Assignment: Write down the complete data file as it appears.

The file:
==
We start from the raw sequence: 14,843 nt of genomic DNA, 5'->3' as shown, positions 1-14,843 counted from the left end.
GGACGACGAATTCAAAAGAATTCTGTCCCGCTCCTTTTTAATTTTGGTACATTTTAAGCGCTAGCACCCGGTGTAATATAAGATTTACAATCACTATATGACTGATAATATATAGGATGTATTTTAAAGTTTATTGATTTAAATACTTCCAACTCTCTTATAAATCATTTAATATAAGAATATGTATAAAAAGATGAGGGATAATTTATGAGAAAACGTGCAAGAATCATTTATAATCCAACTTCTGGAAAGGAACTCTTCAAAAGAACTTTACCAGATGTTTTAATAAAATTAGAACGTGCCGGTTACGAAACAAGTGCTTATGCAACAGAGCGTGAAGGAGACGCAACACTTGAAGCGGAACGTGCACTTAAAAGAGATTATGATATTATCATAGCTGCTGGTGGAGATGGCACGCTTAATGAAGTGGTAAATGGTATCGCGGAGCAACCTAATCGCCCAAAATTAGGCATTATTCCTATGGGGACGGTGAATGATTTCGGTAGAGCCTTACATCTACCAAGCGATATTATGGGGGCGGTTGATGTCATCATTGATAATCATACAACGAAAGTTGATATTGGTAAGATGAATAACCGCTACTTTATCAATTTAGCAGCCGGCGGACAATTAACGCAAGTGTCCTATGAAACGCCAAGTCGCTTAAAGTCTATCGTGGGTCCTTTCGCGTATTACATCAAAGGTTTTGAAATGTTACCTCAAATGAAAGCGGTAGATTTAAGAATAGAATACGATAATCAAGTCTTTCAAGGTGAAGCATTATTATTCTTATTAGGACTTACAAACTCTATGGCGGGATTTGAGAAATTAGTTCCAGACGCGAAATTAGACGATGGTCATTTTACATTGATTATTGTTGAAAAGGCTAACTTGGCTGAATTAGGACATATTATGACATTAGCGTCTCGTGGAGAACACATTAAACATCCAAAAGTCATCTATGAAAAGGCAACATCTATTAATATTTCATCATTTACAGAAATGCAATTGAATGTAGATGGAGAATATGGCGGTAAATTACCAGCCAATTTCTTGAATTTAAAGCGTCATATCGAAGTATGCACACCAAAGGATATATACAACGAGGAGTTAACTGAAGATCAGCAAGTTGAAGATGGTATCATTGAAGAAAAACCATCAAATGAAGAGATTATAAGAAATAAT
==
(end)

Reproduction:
We start from the raw sequence: 14,843 nt of genomic DNA, 5'->3' as shown, positions 1-14,843 counted from the left end.
GGACGACGAATTCAAAAGAATTCTGTCCCGCTCCTTTTTAATTTTGGTACATTTTAAGCGCTAGCACCCGGTGTAATATAAGATTTACAATCACTATATGACTGATAATATATAGGATGTATTTTAAAGTTTATTGATTTAAATACTTCCAACTCTCTTATAAATCATTTAATATAAGAATATGTATAAAAAGATGAGGGATAATTTATGAGAAAACGTGCAAGAATCATTTATAATCCAACTTCTGGAAAGGAACTCTTCAAAAGAACTTTACCAGATGTTTTAATAAAATTAGAACGTGCCGGTTACGAAACAAGTGCTTATGCAACAGAGCGTGAAGGAGACGCAACACTTGAAGCGGAACGTGCACTTAAAAGAGATTATGATATTATCATAGCTGCTGGTGGAGATGGCACGCTTAATGAAGTGGTAAATGGTATCGCGGAGCAACCTAATCGCCCAAAATTAGGCATTATTCCTATGGGGACGGTGAATGATTTCGGTAGAGCCTTACATCTACCAAGCGATATTATGGGGGCGGTTGATGTCATCATTGATAATCATACAACGAAAGTTGATATTGGTAAGATGAATAACCGCTACTTTATCAATTTAGCAGCCGGCGGACAATTAACGCAAGTGTCCTATGAAACGCCAAGTCGCTTAAAGTCTATCGTGGGTCCTTTCGCGTATTACATCAAAGGTTTTGAAATGTTACCTCAAATGAAAGCGGTAGATTTAAGAATAGAATACGATAATCAAGTCTTTCAAGGTGAAGCATTATTATTCTTATTAGGACTTACAAACTCTATGGCGGGATTTGAGAAATTAGTTCCAGACGCGAAATTAGACGATGGTCATTTTACATTGATTATTGTTGAAAAGGCTAACTTGGCTGAATTAGGACATATTATGACATTAGCGTCTCGTGGAGAACACATTAAACATCCAAAAGTCATCTATGAAAAGGCAACATCTATTAATATTTCATCATTTACAGAAATGCAATTGAATGTAGATGGAGAATATGGCGGTAAATTACCAGCCAATTTCTTGAATTTAAAGCGTCATATCGAAGTATGCACACCAAAGGATATATACAACGAGGAGTTAACTGAAGATCAGCAAGTTGAAGATGGTATCATTGAAGAAAAACCATCAAATGAAGAGATTATAAGAAATAAT